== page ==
Lessons from a 15-year Mars rover mission

Steve Squyres
Planetary scientist Steve Squyres, who headed the science team for NASA’s Spirit and Opportunity rovers and now serves as Blue Origin’s chief scientist, demonstrates how the rovers were parked on slanted slopes to soak up maximum solar energy during the Martian winter. (GeekWire Photo / Alan Boyle)

STATE COLLEGE, Pa. — For 15 years, planetary scientist Steve Squyres’ life revolved around Mars, with good reason. He was the principal investigator for one of the longest-running NASA missions on the surface of another world, executed by the twin rovers Spirit and Opportunity.

If anyone has a sense of the lay of the land on the Red Planet, it’d be Squyres. So what does he think of the idea of setting up permanent cities on Mars?

“My take on this one is no, I don’t think so,” Squyres said here today at Penn State University during the ScienceWriters 2019 conference.

He’s not opposed to sending people to Mars. Far from it. “Human research base? Absolutely, as soon as possible,” Squyres said. It’s even possible that super-rich tourists will want to travel to Mars and back, he said.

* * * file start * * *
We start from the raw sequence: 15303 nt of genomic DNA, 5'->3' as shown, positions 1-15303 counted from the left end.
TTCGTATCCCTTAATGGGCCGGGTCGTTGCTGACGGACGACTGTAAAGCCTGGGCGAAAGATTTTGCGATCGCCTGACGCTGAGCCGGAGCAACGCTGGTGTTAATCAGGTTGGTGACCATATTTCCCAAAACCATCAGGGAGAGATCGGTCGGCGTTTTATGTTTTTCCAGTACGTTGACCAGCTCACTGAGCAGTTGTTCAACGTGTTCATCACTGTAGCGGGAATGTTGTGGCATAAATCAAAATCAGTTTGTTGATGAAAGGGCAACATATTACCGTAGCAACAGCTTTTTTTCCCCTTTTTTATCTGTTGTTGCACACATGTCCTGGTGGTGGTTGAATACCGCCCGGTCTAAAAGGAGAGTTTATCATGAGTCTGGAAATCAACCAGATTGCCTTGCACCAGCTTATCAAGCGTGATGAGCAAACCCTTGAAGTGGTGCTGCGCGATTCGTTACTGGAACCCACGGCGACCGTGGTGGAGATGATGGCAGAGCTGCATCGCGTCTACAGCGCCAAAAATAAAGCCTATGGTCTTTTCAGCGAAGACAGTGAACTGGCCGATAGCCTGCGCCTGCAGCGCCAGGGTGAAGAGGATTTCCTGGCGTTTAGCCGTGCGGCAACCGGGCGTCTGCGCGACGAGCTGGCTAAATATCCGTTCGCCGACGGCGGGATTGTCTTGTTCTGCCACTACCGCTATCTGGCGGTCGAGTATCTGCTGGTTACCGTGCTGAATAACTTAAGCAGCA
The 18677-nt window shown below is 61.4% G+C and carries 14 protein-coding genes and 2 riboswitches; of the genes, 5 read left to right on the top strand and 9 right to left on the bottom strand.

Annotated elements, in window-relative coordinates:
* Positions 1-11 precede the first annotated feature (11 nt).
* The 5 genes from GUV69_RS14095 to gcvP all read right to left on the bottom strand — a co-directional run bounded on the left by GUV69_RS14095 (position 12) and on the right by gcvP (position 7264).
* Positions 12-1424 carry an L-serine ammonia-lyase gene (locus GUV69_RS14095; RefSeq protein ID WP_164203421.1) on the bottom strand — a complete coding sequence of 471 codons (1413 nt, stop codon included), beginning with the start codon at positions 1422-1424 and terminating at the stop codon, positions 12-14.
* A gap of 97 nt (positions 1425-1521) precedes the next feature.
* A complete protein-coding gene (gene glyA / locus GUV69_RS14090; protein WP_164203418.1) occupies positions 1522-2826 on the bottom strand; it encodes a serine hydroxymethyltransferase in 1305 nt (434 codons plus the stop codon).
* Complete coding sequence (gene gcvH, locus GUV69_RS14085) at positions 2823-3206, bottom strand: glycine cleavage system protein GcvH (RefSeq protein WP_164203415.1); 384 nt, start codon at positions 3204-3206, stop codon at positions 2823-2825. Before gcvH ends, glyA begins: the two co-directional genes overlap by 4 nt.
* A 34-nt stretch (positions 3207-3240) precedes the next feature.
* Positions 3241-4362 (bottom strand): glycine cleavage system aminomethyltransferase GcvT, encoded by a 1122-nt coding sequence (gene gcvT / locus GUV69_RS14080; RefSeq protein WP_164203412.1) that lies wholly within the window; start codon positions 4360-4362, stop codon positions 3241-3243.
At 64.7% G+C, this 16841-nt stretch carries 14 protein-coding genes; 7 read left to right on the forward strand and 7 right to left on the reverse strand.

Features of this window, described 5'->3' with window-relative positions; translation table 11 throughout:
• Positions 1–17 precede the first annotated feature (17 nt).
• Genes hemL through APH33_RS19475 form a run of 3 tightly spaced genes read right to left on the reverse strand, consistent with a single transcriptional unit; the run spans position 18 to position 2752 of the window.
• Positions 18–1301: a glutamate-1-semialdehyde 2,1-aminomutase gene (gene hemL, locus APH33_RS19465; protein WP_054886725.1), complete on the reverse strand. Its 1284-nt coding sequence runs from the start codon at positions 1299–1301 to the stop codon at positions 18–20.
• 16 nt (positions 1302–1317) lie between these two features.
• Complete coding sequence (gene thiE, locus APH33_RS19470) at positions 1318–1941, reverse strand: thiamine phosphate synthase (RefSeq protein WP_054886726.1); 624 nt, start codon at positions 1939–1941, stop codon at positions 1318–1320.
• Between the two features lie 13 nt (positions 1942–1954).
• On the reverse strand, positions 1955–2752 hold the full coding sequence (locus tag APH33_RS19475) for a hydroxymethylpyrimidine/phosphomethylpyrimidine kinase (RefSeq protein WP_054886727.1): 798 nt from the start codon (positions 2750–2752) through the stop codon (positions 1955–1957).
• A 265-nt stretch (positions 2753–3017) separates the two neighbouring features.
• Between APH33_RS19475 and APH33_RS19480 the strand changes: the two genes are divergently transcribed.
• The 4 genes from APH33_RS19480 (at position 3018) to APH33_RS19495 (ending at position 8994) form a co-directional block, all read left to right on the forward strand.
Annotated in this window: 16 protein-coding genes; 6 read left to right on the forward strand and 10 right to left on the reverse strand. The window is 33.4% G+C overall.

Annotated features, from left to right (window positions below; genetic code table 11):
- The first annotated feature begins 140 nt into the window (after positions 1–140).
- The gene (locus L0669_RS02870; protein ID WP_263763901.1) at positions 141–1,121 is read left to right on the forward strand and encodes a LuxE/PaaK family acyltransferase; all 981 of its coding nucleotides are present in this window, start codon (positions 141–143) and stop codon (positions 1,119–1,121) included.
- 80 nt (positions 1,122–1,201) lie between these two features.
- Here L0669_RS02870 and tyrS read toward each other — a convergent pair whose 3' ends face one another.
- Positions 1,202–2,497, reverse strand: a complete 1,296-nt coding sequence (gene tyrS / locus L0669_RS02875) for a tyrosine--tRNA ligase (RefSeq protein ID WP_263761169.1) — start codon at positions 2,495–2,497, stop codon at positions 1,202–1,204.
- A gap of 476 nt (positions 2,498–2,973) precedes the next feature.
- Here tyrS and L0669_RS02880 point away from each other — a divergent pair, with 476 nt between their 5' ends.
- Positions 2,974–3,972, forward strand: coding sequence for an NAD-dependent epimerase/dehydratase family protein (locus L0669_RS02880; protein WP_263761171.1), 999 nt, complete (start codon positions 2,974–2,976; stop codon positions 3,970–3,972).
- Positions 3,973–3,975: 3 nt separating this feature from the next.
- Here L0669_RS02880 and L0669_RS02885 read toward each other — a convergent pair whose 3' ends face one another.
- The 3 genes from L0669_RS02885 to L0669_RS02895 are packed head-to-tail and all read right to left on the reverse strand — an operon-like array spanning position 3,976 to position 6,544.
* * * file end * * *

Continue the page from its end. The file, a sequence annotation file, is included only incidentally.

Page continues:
But based on the problems that Spirit and Opportunity encountered during their longer-than-anticipated operating life on the Red Planet, plus Squyres’ experience as a researcher in Antarctica and Norway’s Svalbard archipelago, he isn’t convinced that Mars can ever be a place to raise a family.

“Antarctica is international territory,” he said. “If you want to build a home, if you want to go homesteading, set up shop, build a community, build a town, nobody’s going to stop you. … And yet, nobody does it. Why? Antarctica is a terrible place, it really is. And Mars is just so much worse.”

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By Alan Boyle

Mastermind of Cosmic Log, contributor to GeekWire and Universe Today, author of "The Case for Pluto: How a Little Planet Made a Big Difference," past president of the Council for the Advancement of Science Writing.

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